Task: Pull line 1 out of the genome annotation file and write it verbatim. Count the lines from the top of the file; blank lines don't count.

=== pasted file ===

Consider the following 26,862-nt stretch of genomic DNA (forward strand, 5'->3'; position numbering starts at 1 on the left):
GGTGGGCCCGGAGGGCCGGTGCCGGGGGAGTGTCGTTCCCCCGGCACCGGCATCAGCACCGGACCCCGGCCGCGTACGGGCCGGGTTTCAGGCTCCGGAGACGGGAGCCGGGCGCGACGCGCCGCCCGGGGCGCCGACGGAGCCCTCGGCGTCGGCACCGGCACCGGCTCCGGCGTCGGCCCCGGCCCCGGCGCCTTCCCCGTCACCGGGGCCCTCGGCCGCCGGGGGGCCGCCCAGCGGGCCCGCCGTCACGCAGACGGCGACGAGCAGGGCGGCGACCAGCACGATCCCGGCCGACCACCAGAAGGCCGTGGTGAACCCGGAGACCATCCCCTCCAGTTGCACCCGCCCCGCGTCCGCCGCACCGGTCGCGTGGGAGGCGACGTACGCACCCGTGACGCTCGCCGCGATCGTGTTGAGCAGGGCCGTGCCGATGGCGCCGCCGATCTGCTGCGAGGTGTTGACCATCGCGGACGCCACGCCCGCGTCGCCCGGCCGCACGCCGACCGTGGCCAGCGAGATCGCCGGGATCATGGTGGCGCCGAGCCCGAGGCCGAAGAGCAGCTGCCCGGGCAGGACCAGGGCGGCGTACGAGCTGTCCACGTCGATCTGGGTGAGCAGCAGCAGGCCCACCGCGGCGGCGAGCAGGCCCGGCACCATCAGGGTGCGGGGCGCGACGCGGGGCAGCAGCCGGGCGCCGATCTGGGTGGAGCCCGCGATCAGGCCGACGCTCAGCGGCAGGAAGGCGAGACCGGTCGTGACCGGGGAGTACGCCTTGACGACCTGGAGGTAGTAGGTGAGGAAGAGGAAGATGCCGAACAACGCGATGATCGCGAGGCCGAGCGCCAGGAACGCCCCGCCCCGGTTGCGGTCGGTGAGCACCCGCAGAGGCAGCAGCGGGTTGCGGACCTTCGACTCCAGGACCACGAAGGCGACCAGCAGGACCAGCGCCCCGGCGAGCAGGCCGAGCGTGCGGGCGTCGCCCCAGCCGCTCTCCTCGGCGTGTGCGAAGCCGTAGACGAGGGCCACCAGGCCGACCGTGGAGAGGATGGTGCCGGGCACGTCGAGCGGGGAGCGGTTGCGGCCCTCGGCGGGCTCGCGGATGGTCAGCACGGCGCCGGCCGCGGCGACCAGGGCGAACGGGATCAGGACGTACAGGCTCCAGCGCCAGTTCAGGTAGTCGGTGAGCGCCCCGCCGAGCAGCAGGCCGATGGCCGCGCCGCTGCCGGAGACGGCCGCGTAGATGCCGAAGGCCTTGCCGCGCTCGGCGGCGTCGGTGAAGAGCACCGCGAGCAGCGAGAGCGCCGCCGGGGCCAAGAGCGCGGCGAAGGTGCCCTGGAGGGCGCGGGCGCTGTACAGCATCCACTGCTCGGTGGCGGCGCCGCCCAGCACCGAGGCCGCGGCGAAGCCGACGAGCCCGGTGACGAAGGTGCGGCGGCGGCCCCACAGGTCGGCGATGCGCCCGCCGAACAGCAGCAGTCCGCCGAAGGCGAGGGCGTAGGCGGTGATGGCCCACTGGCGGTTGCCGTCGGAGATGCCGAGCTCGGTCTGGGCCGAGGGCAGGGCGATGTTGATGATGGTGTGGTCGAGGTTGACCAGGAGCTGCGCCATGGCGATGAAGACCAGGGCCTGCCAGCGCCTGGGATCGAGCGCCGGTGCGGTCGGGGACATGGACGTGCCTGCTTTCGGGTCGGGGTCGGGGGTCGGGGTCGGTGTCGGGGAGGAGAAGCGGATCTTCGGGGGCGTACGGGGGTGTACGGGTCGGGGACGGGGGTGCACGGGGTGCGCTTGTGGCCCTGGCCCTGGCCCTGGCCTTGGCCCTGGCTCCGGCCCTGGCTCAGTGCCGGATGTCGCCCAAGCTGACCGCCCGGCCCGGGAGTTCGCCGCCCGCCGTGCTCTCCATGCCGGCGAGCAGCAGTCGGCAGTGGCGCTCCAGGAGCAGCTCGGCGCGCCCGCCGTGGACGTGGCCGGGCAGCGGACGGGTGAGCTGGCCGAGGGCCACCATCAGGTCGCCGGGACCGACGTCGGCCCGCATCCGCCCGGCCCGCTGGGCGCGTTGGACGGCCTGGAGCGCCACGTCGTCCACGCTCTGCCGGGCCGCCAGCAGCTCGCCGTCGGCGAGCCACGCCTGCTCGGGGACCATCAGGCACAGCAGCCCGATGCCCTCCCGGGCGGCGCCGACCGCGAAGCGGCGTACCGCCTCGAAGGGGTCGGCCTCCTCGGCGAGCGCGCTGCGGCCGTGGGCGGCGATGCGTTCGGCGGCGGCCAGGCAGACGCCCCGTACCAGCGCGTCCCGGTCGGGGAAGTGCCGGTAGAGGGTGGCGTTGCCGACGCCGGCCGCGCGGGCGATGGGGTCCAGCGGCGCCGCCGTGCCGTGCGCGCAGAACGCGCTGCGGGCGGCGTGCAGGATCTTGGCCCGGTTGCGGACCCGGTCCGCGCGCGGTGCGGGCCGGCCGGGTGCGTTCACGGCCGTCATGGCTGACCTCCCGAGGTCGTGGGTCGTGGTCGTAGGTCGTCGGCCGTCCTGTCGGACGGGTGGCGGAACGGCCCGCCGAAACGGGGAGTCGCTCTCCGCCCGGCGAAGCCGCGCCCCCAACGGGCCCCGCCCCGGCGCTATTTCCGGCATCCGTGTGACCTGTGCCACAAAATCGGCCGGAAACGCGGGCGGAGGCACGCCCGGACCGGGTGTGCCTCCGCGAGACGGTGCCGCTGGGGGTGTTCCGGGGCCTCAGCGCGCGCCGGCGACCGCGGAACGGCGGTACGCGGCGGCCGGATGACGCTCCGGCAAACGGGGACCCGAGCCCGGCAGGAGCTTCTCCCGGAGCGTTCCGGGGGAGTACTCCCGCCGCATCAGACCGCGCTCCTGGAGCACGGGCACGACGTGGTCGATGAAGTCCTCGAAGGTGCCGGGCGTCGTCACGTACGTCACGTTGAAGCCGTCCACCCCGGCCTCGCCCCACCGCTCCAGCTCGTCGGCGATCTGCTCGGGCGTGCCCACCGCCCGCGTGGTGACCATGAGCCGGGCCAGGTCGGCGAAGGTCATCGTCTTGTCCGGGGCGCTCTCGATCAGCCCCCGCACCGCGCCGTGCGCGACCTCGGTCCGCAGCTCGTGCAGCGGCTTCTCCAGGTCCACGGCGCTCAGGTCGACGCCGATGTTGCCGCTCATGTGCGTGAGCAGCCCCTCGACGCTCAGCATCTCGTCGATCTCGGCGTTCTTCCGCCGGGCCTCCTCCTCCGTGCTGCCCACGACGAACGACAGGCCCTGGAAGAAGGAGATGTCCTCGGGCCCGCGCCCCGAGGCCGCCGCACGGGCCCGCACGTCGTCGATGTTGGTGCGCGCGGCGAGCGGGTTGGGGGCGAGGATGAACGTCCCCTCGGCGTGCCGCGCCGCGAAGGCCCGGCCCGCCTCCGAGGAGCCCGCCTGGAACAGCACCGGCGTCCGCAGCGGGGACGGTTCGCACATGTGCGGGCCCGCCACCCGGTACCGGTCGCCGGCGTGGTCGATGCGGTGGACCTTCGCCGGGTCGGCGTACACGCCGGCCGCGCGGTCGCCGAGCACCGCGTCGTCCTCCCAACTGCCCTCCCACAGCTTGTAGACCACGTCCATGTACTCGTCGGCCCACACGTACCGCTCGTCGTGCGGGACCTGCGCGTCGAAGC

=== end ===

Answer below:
Consider the following 26,862-nt stretch of genomic DNA (forward strand, 5'->3'; position numbering starts at 1 on the left):